No horsin’ around this Derby season
It doesn’t take much for me to commandeer a laptop and “use the whip” on the keyboard, so to speak, in rattling off about something I know nothing about.
But in dipping into the archives for today’s essay, we find especially uncharted waters as it involved horseflesh matters.
Not to worry. I can fake it.
This one is fitting, however, as today you should be reading about the Kentucky Derby.
Not from me, probably. It took something totally bizarre to lure me into commenting on the track when, only a year ago, The Derby threw a shoe.
So let’s saddle up and relive it.
So after all these years it turns out that horse racing actually has rules.
But you dedicate a good two minutes every year to the sport and think you’ve got it down pat. And then …
I don’t claim to be an expert here.
What I know about horse racing is that most of the horses seem to have four legs and the race is mostly for your betting pleasure.
Many of the race tracks have day jobs as slot machines.
But, really, it always seemed like the simplest of sporting enterprises.
Horsies line up. Some don’t seem to like the gates they are led into. They must not care for them. When the gates open up, they run away from them fast. As fast as they can. And keep turning left (in merry old England, they might keep turning right. I’m not positive on this, but it seems I’ve heard that or read it on the internet). Anyway, only a very trained eye (not mine) has any idea which horse is leading on the backstretch and which are on the take. It’s all kind of a blurry, mish-mash.
Sometimes sorting it out may require a “photo finish,” an innovation made possible by Thomas A. Edison or Alexander Graham Bell or one of those smart inventors.
But one of them crosses the finish line first. A rich guy in an expensive pastel suit and a white tie comes down and takes his picture with the horse and the little guy called the “jockey.”
In your bigger races, expansive floral arrangements may be involved with the post race ceremony.
Really, that’s about all most of us know, needed to know or cared to know about the “Sport of Kings” (and, no, I have no idea why it’s called the Sport of Kings but it just is).
And then came this year’s Kentucky Derby, aka, “The Run for the Roses.”
It was an education for many (most) of us. I’ve been mulling it over, letting it sink in while working up the courage to weigh in on the controversy without benefit of a clue of what did or should have happened.
The only Kentucky Derby rules I was aware of involve big women’s hats and seersucker for the menfolk. Violators are sometimes forced to drink this vile concoction called a “mint julep” — one part vinegar, one part rubbing alcohol, one part Chevron unleaded and four parts bourbon with the traditional sprig of pine straw on top.
But I now feel sufficiently educated on the intricacies to go to print with it.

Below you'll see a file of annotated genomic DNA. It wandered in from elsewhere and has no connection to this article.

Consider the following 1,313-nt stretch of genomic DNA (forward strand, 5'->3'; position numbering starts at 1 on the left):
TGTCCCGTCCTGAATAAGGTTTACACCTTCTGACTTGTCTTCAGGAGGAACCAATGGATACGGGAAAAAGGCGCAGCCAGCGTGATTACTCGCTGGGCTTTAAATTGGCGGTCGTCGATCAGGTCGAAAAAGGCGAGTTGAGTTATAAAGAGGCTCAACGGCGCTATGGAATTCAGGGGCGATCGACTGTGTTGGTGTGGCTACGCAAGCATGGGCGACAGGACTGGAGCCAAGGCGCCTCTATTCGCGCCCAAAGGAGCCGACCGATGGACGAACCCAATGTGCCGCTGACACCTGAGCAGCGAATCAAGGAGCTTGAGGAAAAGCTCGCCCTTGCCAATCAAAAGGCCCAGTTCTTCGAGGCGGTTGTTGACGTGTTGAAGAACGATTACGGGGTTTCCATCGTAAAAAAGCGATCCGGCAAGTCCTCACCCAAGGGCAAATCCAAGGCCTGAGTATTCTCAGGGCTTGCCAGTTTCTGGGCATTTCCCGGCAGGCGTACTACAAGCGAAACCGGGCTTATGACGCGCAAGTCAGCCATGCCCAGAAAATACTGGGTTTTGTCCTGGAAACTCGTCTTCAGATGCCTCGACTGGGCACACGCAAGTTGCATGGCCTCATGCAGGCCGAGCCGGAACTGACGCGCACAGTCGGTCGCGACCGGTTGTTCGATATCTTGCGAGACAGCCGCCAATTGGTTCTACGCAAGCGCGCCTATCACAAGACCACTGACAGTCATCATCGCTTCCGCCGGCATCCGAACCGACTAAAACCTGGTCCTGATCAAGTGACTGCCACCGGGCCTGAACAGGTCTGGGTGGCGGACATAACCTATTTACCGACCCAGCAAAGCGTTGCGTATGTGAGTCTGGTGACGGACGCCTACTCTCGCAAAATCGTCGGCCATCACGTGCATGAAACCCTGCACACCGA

And it turns out there are other rules involved.
This year’s Kentucky Derby, in fact, broke 144 years of tradition in that the winner of the race, Maximum Security, did not actually win the race. Something called Country House was declared the winner.
Being “declared” the winner lacks the majesty of roaring across the finish line first, but apparently it pays off the same at the betting window.
There is, indeed, some fine print involved.
Maximum Secretariat, it seems,— or wait, maybe it was Maximum Security — got in two of the other horses way, in a word “impeding” their movement.
Yeah, OK. But what’s your point?
You can’t box out and barge your way to the finish line?
Every self-respecting, paint-swappong NASCAR driver in America was laughing in an if-you-ain’t-cheating-you-ain’t-trying sort of way.
But let me see if I’ve got this straight.
You have these semi-wild animals who speak or understand very little English and you expect them to know and understand these petty rules.
Moreso, you put 20 of these high-strung beasts on a very muddy track and expect them to run hell-bent-for-leather in an orderly single file?
To me, right after the race, Maximum Security looked totally oblivious to the fact that he’d done anything wrong. Or else that horse is a heck of an actor.
He looked innocent as a new-born colt for all 22 minutes of the video review, probably wondering where his roses were.
And, face it, when you’ve got 20 horses on a track in a sport where eight is the norm, it really is more of stampede than a processional. What do you expect?
But that’s just me, who don’t know nothing.
But the five or six people in America who do understand the sport have all (begrudgingly it seems) explained that, technically, the disqualification was correct and proper by the letter of the fine print.
Happens all the time, they’ve explained, in the 525,588 minutes of the year when we aren’t really paying attention.
It doesn’t matter that Country House was not one of the two horses that were impeded, and that the two that were affected were not going to win the race anyway — I don’t know how they know they weren’t going to win, but they’re the experts here.
And a rule is a rule.
Never mind that it took 22 minutes to review it from 45 different angles in high-def.
How did the Derby handles these things in 1875?
Anyway, thanks for the horse racing education.
But now the upcoming Preakness and every subsequent televised race will be subject to the fickle rules of golf, which is to say amateur rules experts will be watching closely on the flat screen and phoning in their protests to decide things.
Well, golf, which still has no equal when it comes to unexplainable minutiae in its rule book, had the good sense to deep-six those exercises.
We’ll see what happens on the horse-betting tracks.
But I still think the Kentucky Derby owes that horse an apology.
You can reach Scooter Hobbs at firstname.lastname@example.org